Scaling up: From drops to liters
When creating a fragrance, I work with dropper bottles and small mixing cups which have screw-on caps. My initial sketch for a fragrance may involve from 50 down to 10 or fewer drops total. Dropper bottles are a handy, but not precise, tool for developing a new fragrance.
Mixing pots with screw-on caps, in use ... lots of them!
Here's the formula, in drops, of a fragrance I developed.
Pictured above is my formula measured in drops, the way I originally developed it.
And here are some of the dropper bottles I've used to develop this formula.
Pictured above are some of the dropper bottles I used to develop my formula.
If I was going to produce several kilos of oil—juice—for this fragrance, I would not do it based on my satisfaction with a very small trial batch of the fragrance measuring only a handful of drops. Nor would I be writing my formula out in drops. At this point I want to convert my formula to weights and percentages. To do this I must weigh out each ingredient and then, after totaling the weights, calculate the percentage, by weight, of each material.
Weighing out the formula requires the use of a good scale (called a balance) and mine (Acculab VIC-123) is reasonably good, showing weights down to 1/1000th of a gram. A professional perfume creation company would, no doubt, have equipment that was considerably more sensitive and accurate.
Before weighing each ingredient in my formula, I'll bump up the number of drops for each ingredient so that small variations in drop size will be canceled out. Rather than mix a formula with just 30 or even 50 drips, I'll bump the drops total up to 100. Even then if there are some materials I have used in small quantities, say 1/2 or 1/4 drop, I'll bump the total quantity up higher so that no ingredient will get less than two drops in the enlarged batch. In the example shown, my new total was 150 drops.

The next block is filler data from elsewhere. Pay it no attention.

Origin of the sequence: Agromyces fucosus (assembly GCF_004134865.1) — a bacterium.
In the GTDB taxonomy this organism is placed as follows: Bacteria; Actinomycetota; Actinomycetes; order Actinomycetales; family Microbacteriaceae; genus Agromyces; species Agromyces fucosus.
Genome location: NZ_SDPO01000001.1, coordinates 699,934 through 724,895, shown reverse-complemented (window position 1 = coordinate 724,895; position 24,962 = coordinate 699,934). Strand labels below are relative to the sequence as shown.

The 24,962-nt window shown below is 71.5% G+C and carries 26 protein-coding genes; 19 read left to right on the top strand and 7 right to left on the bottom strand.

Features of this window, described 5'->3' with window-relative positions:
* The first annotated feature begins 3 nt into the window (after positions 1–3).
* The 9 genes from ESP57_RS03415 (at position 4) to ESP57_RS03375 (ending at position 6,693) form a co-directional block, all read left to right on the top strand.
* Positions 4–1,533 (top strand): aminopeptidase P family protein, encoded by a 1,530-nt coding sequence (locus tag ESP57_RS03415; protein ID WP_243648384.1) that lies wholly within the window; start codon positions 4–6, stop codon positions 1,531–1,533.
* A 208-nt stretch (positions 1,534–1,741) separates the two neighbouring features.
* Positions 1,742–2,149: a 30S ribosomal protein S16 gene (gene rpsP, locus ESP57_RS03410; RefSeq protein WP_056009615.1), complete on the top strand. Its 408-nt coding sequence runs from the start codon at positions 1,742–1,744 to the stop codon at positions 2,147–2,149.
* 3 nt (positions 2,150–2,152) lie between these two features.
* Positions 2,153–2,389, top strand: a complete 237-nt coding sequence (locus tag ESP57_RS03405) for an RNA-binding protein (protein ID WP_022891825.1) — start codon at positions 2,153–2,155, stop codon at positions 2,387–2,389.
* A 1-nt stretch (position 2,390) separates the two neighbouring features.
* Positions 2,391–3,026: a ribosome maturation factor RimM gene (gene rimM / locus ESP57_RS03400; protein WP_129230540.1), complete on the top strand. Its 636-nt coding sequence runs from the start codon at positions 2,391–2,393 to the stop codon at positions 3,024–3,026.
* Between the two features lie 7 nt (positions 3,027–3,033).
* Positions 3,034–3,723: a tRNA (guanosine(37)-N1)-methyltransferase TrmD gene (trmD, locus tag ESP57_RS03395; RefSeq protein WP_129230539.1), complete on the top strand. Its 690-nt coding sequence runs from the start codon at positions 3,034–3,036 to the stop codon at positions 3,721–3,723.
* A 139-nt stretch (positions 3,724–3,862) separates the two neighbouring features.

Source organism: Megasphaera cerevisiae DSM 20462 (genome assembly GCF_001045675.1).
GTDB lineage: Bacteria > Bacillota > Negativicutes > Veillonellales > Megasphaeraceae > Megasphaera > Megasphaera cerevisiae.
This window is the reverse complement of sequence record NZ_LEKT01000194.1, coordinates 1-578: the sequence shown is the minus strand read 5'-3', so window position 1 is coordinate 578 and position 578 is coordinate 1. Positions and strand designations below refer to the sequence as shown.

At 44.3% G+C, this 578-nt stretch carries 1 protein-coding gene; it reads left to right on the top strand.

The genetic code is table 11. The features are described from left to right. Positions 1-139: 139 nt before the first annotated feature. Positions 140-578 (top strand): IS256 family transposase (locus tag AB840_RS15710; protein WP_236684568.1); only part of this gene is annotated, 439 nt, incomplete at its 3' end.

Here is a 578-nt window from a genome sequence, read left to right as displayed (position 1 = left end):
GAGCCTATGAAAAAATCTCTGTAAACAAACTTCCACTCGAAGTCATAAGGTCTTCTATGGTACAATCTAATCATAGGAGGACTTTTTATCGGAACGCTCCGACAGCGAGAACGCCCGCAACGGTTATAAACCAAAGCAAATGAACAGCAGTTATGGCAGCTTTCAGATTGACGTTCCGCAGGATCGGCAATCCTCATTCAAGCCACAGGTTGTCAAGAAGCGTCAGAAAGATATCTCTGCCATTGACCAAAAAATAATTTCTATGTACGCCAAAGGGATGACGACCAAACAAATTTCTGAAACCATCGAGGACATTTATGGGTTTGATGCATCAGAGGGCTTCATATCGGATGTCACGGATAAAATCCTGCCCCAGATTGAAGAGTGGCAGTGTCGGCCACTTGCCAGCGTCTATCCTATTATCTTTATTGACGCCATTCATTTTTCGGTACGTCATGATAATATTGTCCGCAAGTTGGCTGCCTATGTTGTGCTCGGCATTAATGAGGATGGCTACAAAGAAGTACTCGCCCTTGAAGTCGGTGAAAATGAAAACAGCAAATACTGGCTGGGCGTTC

NOTE: Professional perfumers will almost always use some ingredients in amounts so small that my equipment would have no way of dispensing them properly or measuring their weights. For the independent, "part time" perfumer, ultra small touches must generally be ignored, although there are some tricks that can be used to include faint touches of these materials, albeit with imprecise measurement.
Here now is my setup for weighing out my formula. Notice that I have my notebook handy, ready for me to mark down the weight of each material.
Here's my setup for weighing out each aroma material I've used in my formula.
NOTE: If you've never used an electronic balance it's a good idea to test with some junk material, to get the hang of it. They can do some tricks on you if you're not alert.